1.   The trial court dismissed the claim against Crane without prejudice on February 7, 2005.   On that same day, the trial court issued an order staying the matter as to the remaining defendants, pending the completion of arbitration.   Upon completion, the arbitration agreement was incorporated by reference in the trial court's order.   There are no remaining claims against AVCO, Sid Harvey, and Thos. Somerville.

2.   In 1959, third-parties, individuals who did not purchase a product from a manufacturer, could not bring a breach of warranty claim under New York law against the manufacturer for an allegedly defective product, because there was no contractual privity between the third-party and the manufacturer.   See, e.g., Campo v. Scofield, 301 N.Y. 468, 95 N.E.2d 802, 803 (1950) (“Since there is no claim of privity of contract between the defendant manufacturer and plaintiff, the complaint cannot, of course, be sustained on any theory of implied warranty.”);   see also Greenberg v. Lorenz, 9 N.Y.2d 195, 213 N.Y.S.2d 39, 173 N.E.2d 773 (1961) (discussing long-standing rule:  “There can be no warranty, express or implied, without privity of contract[.]”).

3.   Appellant seeks to hold Crane liable as a successor of National based on its contractual assumption of liability under National's product warranties.   See Bingham v. Goldberg Marchesano, Kohlman, Inc., 637 A.2d 81, 89-90 (D.C.1994) (citing Bud Antle, Inc. v. E. Foods, Inc., 758 F.2d 1451, 1456, reh'g denied, 765 F.2d 154 (11th Cir.1985));  see also Liability of Successor Corporation for Injury or Damage Caused by Product Issued by Predecessor, Based on Successor's Express or Implied Agreement to Assume Liability or Where Transfer Was Fraudulent, in Bad Faith, or Without Adequate Consideration, 112 A.L.R.5th 113 (2003).   Generally, under the assumption of liability theory, “a business entity which acquires the assets of another business is not liable for its predecessor's liabilities and debts,” unless “the buyer expressly or impliedly agrees to assume such debts.”  Bingham, supra, 637 A.2d at 89-90 (citing Bud Antle, supra, 758 F.2d at 1456).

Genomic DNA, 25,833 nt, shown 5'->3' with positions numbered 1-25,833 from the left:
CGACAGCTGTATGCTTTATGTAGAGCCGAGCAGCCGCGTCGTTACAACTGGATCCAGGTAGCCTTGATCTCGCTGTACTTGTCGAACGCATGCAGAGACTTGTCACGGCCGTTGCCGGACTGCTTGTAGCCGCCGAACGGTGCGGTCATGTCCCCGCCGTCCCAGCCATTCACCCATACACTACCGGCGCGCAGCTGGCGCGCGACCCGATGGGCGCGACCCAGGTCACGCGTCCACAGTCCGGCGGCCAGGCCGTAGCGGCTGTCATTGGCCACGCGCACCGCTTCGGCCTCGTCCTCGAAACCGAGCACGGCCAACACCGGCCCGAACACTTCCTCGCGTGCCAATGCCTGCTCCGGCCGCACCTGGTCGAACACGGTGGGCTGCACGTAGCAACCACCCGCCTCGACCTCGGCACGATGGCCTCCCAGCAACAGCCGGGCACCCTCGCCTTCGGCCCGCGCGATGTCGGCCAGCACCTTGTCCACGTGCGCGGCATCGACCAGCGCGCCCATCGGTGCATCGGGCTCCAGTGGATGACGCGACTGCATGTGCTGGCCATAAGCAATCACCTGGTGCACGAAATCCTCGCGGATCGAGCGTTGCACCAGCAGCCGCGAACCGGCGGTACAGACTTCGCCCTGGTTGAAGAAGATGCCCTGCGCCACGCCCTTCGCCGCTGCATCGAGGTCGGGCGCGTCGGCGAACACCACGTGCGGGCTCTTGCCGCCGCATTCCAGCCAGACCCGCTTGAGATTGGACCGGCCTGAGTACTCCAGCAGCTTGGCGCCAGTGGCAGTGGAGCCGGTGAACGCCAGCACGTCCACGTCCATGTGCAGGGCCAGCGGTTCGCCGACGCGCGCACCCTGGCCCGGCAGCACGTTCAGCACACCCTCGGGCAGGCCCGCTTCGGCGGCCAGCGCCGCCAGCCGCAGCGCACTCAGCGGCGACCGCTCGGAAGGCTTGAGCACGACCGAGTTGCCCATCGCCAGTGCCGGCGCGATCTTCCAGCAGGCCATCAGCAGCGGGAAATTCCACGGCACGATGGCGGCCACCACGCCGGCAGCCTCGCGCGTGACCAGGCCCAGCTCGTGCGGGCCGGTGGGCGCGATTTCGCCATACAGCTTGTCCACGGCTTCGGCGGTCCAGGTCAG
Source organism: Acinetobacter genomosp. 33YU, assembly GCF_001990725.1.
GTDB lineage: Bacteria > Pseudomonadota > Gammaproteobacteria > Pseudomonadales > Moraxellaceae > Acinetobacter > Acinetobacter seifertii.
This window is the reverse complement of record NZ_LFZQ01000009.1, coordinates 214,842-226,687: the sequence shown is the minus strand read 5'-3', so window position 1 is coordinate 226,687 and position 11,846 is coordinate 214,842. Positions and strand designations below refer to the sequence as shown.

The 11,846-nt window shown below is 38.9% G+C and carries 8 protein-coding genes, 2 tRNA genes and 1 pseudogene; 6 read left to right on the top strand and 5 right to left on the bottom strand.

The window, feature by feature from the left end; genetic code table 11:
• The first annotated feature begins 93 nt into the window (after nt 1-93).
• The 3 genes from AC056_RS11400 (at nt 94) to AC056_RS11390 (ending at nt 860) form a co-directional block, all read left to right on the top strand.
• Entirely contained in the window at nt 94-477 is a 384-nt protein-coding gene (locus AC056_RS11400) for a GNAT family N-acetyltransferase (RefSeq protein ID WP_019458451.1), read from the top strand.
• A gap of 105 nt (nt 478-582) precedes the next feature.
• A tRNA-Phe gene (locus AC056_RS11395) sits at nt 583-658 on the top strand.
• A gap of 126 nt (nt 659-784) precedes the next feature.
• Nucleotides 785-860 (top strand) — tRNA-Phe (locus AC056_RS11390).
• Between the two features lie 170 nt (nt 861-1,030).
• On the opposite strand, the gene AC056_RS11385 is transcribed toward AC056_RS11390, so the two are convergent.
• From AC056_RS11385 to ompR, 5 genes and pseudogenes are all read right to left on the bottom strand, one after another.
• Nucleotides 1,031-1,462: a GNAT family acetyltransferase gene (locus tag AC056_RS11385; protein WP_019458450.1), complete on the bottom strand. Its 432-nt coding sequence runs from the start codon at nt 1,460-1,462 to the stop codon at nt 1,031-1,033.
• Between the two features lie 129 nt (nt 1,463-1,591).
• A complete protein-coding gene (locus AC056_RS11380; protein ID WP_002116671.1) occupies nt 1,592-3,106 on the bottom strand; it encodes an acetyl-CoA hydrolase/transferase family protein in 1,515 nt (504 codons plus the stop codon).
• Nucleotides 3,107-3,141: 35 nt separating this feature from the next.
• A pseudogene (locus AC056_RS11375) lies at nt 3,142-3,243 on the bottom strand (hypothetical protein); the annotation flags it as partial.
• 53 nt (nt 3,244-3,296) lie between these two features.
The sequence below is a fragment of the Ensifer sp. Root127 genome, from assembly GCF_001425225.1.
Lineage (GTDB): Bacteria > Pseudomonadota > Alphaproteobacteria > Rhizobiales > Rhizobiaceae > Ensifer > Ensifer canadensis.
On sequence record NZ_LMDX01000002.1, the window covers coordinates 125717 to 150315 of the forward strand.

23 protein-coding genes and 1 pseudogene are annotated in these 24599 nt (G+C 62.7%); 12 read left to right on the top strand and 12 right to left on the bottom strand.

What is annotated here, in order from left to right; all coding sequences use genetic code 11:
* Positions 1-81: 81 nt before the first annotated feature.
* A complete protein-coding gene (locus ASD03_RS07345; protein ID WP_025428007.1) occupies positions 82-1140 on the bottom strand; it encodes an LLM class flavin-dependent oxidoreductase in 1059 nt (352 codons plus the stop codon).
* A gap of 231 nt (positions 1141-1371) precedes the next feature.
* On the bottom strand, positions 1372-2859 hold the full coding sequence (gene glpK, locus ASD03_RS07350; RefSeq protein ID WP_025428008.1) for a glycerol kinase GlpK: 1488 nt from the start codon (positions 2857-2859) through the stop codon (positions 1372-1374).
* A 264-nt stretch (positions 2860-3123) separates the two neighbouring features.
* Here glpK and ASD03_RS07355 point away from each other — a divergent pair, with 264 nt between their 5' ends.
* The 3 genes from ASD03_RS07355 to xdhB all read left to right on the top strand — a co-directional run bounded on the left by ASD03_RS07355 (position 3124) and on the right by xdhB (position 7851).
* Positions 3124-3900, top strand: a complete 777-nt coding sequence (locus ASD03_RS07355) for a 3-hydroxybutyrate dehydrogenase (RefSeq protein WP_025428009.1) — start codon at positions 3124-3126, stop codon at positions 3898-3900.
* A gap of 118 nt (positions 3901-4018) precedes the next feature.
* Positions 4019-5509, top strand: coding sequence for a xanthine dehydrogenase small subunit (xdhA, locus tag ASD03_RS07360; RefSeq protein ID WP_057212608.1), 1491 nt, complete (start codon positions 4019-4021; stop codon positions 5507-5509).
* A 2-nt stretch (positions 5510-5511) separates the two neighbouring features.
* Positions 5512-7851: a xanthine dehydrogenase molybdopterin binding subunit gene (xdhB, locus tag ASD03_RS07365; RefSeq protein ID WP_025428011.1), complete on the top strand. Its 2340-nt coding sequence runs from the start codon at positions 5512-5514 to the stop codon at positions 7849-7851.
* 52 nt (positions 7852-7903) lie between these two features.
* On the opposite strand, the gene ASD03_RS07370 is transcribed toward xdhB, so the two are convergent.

4.   See also N.Y. Uniform Commercial Code Law § 2-318 (1975) (eliminating privity requirement by statute);  Codling v. Paglia, 32 N.Y.2d 330, 345 N.Y.S.2d 461, 298 N.E.2d 622, 626 (1973) (eliminating privity requirement under common law).

5.   See, e.g., District of Columbia v. Coleman, 667 A.2d 811, 816 (D.C.1995) (general rule is to consider place where injury occurred in determining which jurisdiction's law to apply in tort cases);  see also Richards v. United States, 369 U.S. 1, 11-13, 82 S.Ct. 585, 7 L.Ed.2d 492 (1962) (“The general conflict-of-laws rule, followed by a vast majority of the States, is to apply the law of the place of injury to the substantive rights of the parties.”);  63B Am.Jur.2dProducts Liability § 1555 (2008).

6.   See also Barron v. Kane & Roach, Inc., 79 Ill.App.3d 44, 34 Ill.Dec. 569, 398 N.E.2d 244, 246 (1979) (dismissing party's contention that construction of the choice-of-law provision is related to determining successor corporation's liability for injuries sustained by user of product manufactured by its predecessor);  Litarowich v. Wiederkehr, 170 N.J.Super. 144, 405 A.2d 874, 878 (Law Div.1979) (applying law of state where injury occurred upon concluding that “[t]he corporate parties chose a body of local law to govern themselves, but they cannot thereby shut out a tort claimant whose concerns were unrepresented in the acquisition arrangements”);  63B Am.Jur.2dProducts Liability § 1555, supra note 5.

WASHINGTON, Chief Judge: